There has been some criticism of this tactic, notably by Michael Meloni at the “Somebody Think of the Children” website. Stephen Conroy, the Minister with the political job of selling the censorship plan, has used his favourite lie – that the censorship will only affect things that are already illegal, and Meloni takes this down very well.
Meloni’s argument against the illegal attacks is that they “will do nothing to help the fight against net censorship” and that “…such methods and demands suggest little understanding of how political policy is changed in Australia. Acts like this have the potential to unravel the hard work already done by many to try and end this policy”.
Browsing today’s edition of Crikey just now I came across a little piece from Guy Rundle on Afghanistan. This paragraph stood out:
The plain fact is that any eight year war in a foreign land has become a war against the people, a little Vietnam. Guerrilla insurgency is about moving like a fish in the water of the wider populace — thus obliging the occupying power to drain the pond (or, in the words of one of Melbourne’s addled pro-war Maoists — burnouts getting their jaded jollies from righteous killing, as usual — “draining the swamps where terror breeds”).
He’s clearly referring to an article by me which was published in The Australian, back in 2006: Drain the Swamps where Terror Breeds. (It’s sort of nice to know that he still feels irritated by it….)
Interestingly Rundle is on the record with an appalling call for a bloodbath in Iraq. These are his words just before the war began in 2003:
`…it may be best in the long run if Baghdad . . . resists and there is a slaughter of some duration”
I recently had a look around the Santa Fe Institute website in order to see whether anyone there was seriously attempting to apply complex systems research to understanding capitalism, and the current economic crisis. ( links below.)
My reason for taking a look is that SFI is a major centre of cross disciplinary research into complexity, and I was wondering whether anyone there was taking a serious look at capitalism from that perspective. I think that sort of work would have to be valuable, regardless of the fact that it would be commissioned by capitalists wanting to find a way to keep capitalism on its feet, rather than with the intent of demonstrating that the system is mortal.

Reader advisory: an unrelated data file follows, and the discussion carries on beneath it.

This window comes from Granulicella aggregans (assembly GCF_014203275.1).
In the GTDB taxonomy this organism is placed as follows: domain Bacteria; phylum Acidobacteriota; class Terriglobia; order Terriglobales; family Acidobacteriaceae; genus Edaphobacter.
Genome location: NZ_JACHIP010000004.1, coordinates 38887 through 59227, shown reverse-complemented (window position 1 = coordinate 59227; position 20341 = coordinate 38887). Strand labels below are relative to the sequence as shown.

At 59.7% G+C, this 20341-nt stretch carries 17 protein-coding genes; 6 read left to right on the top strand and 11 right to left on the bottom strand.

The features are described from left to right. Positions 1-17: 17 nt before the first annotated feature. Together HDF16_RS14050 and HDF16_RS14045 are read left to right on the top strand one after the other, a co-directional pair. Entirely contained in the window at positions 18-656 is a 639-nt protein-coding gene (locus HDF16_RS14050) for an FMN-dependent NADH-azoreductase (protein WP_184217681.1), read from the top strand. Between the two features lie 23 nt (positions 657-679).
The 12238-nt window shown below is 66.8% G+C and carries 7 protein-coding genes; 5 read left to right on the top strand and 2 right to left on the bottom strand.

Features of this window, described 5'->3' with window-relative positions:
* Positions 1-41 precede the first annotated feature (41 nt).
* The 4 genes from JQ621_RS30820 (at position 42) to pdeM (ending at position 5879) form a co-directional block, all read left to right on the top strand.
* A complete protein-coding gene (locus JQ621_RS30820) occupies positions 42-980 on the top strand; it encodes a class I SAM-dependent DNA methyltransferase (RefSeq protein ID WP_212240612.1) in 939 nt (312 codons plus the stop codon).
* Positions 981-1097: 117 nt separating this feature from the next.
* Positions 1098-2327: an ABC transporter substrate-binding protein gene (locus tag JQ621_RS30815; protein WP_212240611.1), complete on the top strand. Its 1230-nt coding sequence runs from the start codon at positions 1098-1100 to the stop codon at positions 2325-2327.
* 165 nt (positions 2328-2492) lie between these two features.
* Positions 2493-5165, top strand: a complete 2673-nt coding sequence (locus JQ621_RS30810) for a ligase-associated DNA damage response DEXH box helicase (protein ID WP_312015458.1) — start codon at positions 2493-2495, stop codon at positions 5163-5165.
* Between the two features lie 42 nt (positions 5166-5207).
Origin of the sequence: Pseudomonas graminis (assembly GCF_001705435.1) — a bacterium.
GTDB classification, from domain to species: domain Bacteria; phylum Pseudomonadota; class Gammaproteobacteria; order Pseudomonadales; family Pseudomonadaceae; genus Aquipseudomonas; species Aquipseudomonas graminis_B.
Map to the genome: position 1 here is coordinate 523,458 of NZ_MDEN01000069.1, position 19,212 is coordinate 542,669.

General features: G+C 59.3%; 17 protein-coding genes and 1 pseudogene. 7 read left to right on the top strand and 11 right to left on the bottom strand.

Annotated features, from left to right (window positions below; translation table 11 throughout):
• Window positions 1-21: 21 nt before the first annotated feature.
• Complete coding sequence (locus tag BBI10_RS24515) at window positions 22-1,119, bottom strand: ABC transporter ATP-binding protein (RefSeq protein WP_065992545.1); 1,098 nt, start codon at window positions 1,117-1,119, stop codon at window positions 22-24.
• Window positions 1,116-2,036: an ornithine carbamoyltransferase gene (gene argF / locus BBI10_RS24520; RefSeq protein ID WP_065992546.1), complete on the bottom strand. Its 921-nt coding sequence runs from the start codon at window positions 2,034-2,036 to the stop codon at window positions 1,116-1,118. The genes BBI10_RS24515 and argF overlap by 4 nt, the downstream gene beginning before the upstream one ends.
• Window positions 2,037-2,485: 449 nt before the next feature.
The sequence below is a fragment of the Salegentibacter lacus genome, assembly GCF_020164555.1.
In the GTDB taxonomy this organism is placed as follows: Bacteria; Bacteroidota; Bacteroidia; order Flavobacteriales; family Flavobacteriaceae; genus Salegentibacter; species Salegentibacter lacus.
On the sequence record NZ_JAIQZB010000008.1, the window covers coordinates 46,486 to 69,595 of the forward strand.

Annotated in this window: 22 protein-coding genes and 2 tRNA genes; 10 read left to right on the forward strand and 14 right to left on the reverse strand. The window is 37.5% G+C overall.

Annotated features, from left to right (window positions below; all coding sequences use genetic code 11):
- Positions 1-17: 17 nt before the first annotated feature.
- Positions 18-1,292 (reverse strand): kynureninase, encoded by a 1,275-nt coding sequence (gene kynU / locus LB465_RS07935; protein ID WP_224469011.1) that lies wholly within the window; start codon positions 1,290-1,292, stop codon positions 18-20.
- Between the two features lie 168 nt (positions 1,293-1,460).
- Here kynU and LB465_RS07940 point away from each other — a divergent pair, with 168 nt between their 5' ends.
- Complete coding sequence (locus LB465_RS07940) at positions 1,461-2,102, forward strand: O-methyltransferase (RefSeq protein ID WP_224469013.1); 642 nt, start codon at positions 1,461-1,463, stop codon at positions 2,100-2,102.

The reason that “The Austrians” do have a certain appeal, relative to the fundamentally mechanistic approach of the Keynsians, and most of the neo-classical economists is that they have some idea that disequilibrium is an intrinsic part of capitalism. What they just can’t comprehend is the idea that this very disequilibrium (and associated dynamism) can’t help but drive the system to a whole new level in which the continued ownership of the means of production will become something which very clearly stands in the way of what excites them about capitalism.
However, although we can say this, there is still a large amount of hand waving involved (especially when I say it!). In order to engage in serious debate with people who are in favour of progress but see capitalism as the best driver of this, we need to be able to engage in detailed argument at a much higher level.
Contrary to the straw man view of socialism which the Austrians have no great difficult in knocking down, I think we need to argue that socialism would not be a system without disequilibrium . Although I just don’t know enough to be able to produce a coherent account of how a socialist economy would actually work, philosophically I’m of the view that any system in permanent equilibrium would have to be a stagnating one. That of course is exactly the basis of the economic attack on socialism from the Austrians …. that it wouldn’t work because it would be a clunky top-down system driven by a rigid central plan, rather than a living, dynamic one.